Berytus: An Underground City, scheduled to be published in English next year, also in Kareem James Abu-Zeid’s translation, seems inspired by the archeologists’ discovery of multiple Beiruts beneath the real one. It begins with a self-consciously gothic premise: Jaber is dining one night with friends downtown when they are approached by a man whom he recognizes as a former security guard from the al-Hayat offices, but who now “looks uncertain of his own existence” and begs the novelist to listen to his story. The guard claims to have fallen into a hole while working at the old City Palace cinema, an especially haunted spot in Jaber’s imagination, and to have landed in an underground city that lies beneath the more familiar one. The rest of the novel reads like an exotic travelogue—it includes a romance that seems to have strayed from a work by the turn-of-the-century French novelist Pierre Loti—whose pleasure lies in Jaber’s ingenuity in making this alternate world anthropologically plausible. What do these cave dwellers eat? What do they use for money? How do they procure light? Underground Beirut turns out to be a funhouse version of the actual city: the food is terrible and the inhabitants have forgotten about religion, but both are cities of emigrants with dreams of a better life elsewhere. Here again, Jaber’s fiction seems designed to remind us of the precarious nature of the world we take to be natural and even inevitable. One look into a Phoenician dig pit suggests otherwise.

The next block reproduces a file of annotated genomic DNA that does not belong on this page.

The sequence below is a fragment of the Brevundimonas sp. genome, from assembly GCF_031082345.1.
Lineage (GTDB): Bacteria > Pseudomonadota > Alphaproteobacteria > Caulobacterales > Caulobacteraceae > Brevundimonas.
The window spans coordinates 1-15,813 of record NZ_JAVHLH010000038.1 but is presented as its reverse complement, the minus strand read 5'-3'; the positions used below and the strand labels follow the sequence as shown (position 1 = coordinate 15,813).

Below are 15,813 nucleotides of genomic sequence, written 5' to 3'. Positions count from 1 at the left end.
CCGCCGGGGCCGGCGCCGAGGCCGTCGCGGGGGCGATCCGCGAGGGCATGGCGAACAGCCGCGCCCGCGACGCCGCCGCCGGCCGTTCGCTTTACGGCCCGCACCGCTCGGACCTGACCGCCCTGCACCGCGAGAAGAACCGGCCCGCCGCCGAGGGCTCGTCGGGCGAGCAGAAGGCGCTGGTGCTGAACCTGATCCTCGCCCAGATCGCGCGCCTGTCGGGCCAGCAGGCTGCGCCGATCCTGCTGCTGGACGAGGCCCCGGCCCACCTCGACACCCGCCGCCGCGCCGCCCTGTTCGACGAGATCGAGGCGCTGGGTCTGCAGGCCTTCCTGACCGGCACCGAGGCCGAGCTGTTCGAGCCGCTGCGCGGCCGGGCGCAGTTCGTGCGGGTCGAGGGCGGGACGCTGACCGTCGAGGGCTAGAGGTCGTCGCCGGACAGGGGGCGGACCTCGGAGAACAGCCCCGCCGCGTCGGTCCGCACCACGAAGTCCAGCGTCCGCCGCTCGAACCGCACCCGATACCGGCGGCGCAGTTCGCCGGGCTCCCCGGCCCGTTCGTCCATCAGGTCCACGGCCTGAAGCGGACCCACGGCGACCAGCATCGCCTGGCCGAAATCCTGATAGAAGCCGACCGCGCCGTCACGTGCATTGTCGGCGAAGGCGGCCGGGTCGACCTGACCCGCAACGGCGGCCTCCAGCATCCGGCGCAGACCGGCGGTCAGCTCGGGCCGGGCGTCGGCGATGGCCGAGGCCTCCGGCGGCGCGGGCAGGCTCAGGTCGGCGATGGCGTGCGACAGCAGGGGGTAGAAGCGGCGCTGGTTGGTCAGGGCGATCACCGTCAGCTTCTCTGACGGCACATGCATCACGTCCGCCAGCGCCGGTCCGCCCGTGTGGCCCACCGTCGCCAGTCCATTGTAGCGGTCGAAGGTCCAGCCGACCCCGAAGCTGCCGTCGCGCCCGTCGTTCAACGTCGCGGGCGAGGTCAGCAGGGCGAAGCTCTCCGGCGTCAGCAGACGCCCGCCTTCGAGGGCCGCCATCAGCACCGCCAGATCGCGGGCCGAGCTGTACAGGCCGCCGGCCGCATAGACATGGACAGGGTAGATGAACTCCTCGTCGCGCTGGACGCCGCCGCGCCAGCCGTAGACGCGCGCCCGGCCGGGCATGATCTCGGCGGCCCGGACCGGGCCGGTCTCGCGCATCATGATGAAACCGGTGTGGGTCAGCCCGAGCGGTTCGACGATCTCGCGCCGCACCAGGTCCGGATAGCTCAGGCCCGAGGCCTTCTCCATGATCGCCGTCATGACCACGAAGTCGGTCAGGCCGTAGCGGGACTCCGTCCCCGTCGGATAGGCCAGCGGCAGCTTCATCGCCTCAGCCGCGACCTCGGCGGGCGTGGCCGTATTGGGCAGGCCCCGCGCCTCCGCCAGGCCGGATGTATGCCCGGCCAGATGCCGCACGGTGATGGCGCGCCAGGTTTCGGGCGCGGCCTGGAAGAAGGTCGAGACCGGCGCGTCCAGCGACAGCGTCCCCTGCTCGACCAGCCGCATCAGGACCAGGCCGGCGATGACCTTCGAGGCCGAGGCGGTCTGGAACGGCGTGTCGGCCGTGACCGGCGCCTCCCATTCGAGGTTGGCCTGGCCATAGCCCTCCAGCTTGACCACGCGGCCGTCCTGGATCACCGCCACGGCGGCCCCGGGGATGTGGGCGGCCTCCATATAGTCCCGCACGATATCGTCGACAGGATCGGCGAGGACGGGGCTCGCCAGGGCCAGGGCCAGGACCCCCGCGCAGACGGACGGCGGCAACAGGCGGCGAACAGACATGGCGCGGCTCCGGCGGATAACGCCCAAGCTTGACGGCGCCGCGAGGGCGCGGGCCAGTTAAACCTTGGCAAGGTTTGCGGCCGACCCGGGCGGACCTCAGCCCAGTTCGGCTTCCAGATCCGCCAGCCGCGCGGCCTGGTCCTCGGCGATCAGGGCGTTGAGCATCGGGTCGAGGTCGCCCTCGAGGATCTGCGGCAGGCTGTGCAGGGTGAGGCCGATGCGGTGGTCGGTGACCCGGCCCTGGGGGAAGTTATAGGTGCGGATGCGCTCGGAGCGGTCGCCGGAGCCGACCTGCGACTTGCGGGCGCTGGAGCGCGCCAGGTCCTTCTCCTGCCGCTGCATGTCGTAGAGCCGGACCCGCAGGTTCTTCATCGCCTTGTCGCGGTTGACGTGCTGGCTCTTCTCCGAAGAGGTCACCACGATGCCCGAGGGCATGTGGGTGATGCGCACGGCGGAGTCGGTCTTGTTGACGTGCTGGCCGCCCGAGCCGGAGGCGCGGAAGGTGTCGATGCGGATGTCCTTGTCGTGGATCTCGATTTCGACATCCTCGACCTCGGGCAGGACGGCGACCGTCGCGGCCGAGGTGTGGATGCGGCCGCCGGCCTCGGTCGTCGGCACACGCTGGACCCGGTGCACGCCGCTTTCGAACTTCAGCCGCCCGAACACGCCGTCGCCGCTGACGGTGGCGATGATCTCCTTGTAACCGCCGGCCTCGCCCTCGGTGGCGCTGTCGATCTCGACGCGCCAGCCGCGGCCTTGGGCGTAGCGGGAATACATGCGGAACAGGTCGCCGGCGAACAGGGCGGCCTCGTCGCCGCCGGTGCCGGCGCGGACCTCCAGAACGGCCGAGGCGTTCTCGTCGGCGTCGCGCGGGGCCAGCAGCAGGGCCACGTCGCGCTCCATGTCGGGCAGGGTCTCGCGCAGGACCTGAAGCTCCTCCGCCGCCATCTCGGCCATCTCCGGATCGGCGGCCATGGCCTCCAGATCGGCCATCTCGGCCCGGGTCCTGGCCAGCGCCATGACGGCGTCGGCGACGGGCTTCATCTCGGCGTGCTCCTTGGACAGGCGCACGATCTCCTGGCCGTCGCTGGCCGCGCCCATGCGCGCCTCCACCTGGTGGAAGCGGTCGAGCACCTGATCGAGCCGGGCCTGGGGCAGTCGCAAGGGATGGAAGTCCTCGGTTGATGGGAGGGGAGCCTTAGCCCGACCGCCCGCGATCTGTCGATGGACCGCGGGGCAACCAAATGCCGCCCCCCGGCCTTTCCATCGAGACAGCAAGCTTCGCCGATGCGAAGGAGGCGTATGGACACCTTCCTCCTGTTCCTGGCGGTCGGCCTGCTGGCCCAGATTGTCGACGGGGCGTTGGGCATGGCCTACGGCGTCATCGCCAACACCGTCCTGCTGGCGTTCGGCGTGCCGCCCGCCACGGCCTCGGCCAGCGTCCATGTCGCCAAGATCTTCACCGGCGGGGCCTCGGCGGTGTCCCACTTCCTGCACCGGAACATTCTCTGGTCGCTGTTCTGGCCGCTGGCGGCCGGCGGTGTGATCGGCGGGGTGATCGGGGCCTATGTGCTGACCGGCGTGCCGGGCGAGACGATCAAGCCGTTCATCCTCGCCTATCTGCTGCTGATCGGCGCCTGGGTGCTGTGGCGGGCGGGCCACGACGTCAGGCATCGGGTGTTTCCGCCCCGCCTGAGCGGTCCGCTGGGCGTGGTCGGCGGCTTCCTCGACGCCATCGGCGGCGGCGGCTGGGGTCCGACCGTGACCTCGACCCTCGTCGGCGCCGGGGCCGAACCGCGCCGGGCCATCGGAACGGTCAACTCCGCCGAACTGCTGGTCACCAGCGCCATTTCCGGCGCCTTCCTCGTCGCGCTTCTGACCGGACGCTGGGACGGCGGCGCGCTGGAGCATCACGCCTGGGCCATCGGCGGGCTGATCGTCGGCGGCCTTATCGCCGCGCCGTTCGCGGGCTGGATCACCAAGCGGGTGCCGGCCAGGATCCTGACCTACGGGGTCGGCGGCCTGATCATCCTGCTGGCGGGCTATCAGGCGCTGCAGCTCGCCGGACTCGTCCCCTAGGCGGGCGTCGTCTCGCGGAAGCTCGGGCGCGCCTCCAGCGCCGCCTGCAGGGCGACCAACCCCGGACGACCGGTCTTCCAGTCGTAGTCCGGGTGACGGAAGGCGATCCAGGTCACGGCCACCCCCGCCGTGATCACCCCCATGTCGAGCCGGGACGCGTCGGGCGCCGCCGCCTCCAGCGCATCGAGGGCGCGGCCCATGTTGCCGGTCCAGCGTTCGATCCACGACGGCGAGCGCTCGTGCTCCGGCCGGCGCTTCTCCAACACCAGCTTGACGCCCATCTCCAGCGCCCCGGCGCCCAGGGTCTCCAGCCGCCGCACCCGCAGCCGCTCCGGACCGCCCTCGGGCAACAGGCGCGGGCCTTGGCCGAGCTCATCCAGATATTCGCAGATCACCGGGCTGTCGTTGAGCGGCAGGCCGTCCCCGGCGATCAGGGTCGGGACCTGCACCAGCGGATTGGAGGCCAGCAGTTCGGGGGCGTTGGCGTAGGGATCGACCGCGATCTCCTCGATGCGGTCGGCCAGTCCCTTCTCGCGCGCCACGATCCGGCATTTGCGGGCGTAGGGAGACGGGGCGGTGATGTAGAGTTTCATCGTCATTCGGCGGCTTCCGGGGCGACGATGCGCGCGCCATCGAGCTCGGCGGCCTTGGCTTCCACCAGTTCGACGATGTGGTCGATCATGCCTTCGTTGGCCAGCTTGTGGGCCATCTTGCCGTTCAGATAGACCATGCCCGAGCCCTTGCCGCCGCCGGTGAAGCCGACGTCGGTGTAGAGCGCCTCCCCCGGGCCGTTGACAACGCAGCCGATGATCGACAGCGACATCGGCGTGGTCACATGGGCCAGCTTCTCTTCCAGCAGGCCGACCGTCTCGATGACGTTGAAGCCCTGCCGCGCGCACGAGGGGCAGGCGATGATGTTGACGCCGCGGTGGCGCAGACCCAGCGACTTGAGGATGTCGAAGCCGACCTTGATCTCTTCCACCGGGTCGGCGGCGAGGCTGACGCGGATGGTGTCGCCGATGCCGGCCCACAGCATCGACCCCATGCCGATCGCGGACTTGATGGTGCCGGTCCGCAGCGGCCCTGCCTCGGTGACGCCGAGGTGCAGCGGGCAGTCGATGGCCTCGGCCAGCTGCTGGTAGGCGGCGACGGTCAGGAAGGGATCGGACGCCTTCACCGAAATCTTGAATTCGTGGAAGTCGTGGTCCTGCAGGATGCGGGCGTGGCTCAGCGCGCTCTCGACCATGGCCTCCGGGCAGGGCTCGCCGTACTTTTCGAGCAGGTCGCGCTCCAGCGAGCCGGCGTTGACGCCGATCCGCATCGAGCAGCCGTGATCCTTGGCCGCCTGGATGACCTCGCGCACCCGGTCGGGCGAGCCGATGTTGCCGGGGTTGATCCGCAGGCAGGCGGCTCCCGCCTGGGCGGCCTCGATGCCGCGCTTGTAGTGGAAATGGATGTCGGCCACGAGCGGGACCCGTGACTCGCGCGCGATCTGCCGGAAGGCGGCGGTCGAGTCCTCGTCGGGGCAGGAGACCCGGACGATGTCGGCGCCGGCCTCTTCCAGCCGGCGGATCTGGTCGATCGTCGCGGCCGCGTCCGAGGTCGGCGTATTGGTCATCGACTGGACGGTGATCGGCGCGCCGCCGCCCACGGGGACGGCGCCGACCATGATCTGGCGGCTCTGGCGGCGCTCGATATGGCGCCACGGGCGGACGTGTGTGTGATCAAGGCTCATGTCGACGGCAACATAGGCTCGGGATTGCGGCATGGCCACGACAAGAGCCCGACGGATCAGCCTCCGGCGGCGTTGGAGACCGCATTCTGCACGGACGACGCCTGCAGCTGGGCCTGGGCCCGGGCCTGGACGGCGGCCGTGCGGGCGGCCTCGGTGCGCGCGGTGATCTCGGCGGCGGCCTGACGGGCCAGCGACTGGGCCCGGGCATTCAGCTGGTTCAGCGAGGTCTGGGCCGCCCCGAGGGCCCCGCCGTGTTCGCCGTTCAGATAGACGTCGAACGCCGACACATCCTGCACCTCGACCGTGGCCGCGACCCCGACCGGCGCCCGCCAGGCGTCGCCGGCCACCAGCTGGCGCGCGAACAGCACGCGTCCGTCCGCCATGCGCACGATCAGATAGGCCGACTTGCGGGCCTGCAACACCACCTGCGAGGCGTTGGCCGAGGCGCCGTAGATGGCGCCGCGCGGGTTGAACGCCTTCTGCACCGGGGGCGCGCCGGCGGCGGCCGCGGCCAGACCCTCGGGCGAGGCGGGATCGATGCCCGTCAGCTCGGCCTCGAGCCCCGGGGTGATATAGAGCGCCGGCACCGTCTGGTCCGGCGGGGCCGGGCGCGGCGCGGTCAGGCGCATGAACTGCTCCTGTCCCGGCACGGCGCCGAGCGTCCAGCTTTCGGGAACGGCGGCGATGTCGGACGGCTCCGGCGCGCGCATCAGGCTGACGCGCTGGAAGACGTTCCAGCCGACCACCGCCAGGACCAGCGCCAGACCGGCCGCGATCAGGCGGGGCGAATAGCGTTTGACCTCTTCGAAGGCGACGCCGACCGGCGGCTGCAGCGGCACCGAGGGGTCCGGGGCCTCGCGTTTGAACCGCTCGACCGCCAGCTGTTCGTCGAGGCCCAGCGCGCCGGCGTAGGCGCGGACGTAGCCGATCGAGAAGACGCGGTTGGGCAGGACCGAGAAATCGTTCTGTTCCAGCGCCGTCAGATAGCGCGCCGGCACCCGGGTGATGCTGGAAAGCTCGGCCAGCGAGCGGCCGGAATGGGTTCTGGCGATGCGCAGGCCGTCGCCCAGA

At one point in Berytus, the security guard-turned-storyteller offers Jaber a riddling summation of the novelist’s own method. “What is it you’re always saying in your books? That whatever happens was written.” “Written,” maktoub: the Arabic involves a pun Jaber is especially fond of. On the surface, the phrase uses a conventional expression for fate, and means that whatever happens was bound to happen. This is precisely what Jaber does not say in his books, of course, though it is easy to see how his interest in historical documentation might lead unwary readers astray. Instead, his fiction makes a more subtle argument: not that whatever happens is fated (maktoub), but that whatever happens is recorded (maktoub) somewhere, and might therefore be rescued from the catastrophe of actual history. It is an especially appealing thought, given Lebanon’s still unreconciled past and conflict-ridden present.
Rabee Jaber’s The Mehlis Report, in a translation by Kareem James Abu-Zeid, has just been published by New Directions.